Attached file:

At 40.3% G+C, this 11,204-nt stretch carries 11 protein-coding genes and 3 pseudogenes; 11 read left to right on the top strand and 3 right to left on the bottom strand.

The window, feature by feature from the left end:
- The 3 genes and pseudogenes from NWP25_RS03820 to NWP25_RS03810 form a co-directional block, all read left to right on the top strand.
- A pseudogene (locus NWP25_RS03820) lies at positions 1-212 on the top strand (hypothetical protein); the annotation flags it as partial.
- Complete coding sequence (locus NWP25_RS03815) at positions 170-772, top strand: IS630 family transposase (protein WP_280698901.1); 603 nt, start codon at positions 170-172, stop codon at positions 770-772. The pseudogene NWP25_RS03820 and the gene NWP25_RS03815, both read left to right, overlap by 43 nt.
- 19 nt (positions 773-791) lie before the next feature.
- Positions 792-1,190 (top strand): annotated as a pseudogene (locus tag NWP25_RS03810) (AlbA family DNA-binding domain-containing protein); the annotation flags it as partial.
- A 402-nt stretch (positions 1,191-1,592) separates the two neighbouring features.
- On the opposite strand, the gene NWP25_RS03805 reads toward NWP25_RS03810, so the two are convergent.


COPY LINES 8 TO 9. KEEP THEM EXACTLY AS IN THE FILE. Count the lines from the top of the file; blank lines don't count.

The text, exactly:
- A 402-nt stretch (positions 1,191-1,592) separates the two neighbouring features.
- On the opposite strand, the gene NWP25_RS03805 reads toward NWP25_RS03810, so the two are convergent.